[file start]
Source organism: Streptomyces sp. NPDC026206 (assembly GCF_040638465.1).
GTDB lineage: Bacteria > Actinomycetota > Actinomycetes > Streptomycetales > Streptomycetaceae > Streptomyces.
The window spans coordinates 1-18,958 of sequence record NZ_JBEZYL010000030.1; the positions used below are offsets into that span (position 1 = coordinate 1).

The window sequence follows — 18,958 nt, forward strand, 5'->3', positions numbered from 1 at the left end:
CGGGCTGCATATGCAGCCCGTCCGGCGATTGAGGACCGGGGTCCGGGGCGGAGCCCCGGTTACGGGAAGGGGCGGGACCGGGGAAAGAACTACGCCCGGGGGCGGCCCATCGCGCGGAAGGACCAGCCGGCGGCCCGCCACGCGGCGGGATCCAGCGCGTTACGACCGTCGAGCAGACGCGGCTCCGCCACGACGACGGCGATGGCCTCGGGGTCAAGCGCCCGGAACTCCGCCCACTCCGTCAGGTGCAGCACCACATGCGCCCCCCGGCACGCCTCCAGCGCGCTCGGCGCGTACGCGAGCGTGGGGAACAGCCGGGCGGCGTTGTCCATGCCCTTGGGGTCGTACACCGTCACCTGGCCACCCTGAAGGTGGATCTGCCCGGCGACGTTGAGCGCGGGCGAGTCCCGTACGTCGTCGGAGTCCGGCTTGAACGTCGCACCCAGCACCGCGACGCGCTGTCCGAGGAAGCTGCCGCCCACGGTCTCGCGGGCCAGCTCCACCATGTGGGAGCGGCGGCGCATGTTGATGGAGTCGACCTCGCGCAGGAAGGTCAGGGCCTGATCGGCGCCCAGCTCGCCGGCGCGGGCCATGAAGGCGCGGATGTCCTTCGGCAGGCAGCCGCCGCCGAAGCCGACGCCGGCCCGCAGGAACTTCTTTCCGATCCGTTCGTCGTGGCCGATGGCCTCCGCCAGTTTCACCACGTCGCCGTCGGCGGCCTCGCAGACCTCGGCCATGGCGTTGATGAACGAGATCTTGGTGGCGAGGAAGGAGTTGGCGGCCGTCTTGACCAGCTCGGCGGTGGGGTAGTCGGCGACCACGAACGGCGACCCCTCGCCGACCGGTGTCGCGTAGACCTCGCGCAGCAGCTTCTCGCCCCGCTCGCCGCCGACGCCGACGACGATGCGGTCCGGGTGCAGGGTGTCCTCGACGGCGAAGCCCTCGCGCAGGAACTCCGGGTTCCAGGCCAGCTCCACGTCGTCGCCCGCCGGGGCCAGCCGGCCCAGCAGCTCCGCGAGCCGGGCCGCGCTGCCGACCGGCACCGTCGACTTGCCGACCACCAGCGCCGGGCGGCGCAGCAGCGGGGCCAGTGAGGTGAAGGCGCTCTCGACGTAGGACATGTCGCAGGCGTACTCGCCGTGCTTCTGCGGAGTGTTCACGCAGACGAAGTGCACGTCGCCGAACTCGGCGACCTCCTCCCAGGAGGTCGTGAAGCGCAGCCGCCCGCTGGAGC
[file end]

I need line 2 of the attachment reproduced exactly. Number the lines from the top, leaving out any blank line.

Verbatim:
GTDB lineage: Bacteria > Actinomycetota > Actinomycetes > Streptomycetales > Streptomycetaceae > Streptomyces.